used to think of all things in relation to equations. Particularly, input = proportionate output; outsized rewards for outsized efforts. After years of putting maximum effort into a demanding career in an unforgiving industry, those assumptions were challenged when the economy swallowed up my prospects like it has done to so many others. The experience certainly left me with questions, but after a time I came to wonder if I was asking the right ones.
What do I want? What do I need? How am I going to get it? What if you have the intellectual answers to these questions but not the emotional ones? Pressing further, what does replacing What with a Why do to that neat little equation? Sometimes you’ll bust your ass and get laid off. Sometimes you’ll be in the right place at the right time and reap rewards you didn’t necessarily even ask for.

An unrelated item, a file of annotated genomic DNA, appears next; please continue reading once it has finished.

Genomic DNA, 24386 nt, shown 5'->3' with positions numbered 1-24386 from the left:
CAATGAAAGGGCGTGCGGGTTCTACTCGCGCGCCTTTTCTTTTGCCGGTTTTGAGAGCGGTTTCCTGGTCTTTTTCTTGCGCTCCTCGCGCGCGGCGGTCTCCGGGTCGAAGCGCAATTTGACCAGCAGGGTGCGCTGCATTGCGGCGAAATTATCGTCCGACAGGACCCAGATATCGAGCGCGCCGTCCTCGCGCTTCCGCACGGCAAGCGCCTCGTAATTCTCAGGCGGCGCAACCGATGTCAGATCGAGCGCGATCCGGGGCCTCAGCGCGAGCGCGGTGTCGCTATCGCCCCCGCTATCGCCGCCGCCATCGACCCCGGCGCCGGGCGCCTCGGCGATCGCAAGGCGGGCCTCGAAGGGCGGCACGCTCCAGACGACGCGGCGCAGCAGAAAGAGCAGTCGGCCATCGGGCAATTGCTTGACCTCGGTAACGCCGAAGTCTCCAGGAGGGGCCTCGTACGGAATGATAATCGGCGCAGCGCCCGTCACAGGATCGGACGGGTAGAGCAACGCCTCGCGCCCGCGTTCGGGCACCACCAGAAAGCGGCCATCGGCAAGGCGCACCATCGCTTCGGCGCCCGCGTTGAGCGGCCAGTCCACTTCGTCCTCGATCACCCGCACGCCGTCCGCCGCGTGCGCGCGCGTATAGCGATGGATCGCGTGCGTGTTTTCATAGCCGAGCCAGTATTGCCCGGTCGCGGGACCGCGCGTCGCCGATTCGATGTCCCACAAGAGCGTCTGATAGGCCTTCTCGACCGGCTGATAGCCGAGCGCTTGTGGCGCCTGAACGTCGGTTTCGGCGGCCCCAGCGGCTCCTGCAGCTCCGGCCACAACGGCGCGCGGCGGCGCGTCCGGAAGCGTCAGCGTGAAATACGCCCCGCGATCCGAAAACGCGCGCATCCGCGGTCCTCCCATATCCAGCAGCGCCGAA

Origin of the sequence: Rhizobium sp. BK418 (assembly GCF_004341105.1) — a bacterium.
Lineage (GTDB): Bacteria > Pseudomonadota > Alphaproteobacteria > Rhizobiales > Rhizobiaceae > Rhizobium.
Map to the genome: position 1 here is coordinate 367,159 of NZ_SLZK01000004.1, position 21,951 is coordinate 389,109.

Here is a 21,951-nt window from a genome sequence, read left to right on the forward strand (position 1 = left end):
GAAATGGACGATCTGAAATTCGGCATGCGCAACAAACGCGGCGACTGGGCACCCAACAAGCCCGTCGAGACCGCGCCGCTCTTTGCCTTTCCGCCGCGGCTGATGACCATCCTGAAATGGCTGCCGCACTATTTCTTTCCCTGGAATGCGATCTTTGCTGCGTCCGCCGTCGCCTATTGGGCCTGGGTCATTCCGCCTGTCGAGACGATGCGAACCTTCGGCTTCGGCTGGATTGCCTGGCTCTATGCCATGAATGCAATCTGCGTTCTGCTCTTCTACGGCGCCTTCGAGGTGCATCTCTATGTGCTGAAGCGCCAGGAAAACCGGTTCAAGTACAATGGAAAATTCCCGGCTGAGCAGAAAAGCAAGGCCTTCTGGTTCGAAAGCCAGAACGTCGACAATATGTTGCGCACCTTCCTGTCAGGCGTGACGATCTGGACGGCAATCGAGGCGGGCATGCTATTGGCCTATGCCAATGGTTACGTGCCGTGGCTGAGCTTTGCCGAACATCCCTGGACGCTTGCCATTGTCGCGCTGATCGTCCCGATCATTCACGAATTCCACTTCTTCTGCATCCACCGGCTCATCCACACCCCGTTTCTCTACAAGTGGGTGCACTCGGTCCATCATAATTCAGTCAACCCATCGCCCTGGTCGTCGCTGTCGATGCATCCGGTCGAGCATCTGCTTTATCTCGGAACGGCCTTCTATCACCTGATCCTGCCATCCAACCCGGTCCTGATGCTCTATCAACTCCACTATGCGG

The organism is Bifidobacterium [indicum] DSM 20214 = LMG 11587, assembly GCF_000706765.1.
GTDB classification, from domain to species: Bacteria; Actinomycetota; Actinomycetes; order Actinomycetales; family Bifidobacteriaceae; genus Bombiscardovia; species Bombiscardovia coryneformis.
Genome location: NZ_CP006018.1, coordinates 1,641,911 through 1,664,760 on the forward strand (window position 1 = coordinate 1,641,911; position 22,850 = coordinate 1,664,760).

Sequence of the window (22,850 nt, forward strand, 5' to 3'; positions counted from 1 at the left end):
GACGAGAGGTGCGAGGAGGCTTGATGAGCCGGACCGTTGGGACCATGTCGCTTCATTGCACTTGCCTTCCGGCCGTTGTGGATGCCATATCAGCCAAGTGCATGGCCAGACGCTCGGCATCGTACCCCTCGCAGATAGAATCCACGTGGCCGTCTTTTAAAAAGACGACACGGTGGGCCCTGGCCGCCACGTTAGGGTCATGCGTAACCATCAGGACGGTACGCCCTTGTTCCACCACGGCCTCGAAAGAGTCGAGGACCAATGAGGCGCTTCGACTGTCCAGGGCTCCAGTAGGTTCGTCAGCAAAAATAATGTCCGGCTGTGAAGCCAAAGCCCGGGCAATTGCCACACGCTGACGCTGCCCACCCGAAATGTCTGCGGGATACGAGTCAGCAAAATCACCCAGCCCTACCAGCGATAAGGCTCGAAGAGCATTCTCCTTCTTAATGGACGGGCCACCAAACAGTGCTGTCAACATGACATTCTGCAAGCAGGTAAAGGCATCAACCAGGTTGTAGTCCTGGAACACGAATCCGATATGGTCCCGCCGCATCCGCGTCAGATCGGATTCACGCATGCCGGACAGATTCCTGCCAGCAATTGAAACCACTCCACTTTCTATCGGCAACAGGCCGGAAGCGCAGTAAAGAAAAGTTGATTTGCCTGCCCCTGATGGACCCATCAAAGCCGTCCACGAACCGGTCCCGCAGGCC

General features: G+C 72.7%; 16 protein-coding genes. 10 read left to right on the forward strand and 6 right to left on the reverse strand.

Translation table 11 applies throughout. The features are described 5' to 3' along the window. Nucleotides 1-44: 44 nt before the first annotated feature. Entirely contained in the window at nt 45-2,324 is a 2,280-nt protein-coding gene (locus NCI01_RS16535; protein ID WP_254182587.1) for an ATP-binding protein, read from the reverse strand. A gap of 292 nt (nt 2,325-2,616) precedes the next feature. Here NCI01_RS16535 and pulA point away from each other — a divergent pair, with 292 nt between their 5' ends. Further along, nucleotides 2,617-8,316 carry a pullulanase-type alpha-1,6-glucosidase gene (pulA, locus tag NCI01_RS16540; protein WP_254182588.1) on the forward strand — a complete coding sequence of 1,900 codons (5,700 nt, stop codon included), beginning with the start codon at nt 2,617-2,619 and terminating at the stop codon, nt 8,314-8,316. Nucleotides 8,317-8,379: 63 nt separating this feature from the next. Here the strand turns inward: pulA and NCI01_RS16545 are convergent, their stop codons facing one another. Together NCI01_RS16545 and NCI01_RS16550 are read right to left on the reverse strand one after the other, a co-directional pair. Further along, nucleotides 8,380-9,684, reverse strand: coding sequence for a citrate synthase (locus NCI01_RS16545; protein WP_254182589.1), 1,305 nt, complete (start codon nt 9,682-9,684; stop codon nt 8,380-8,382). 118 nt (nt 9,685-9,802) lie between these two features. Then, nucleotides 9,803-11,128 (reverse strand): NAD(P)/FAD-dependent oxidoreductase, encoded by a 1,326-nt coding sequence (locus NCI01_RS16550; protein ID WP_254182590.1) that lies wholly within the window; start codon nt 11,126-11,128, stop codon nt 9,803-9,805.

If you’re brave enough to ask Why instead of just What, that’s probably the beginning of a perilous journey full of plenty of risk and reward. What have I learned so far? I’m a writer, a cynic (who is secretly an optimist), a nerd (you don’t get to consistently pull Lord of the Rings analogies out of the woodwork with impunity), and A Good Citizen (I’m trying my best anyway).
All the rest – they say – is immaterial if you’re looking truthfully for answers, but I’m not sure I agree. The rest is only immaterial if your questions are out of sync with who you actually are.
As thickets and thorns o’plenty exist to befall any soul brave enough to head in a strange direction they’ve never considered before, best to keep your feet and remember; all the small and seemingly insignificant, “immaterial” things that make life worthwhile are happening right now, tomorrow be damned.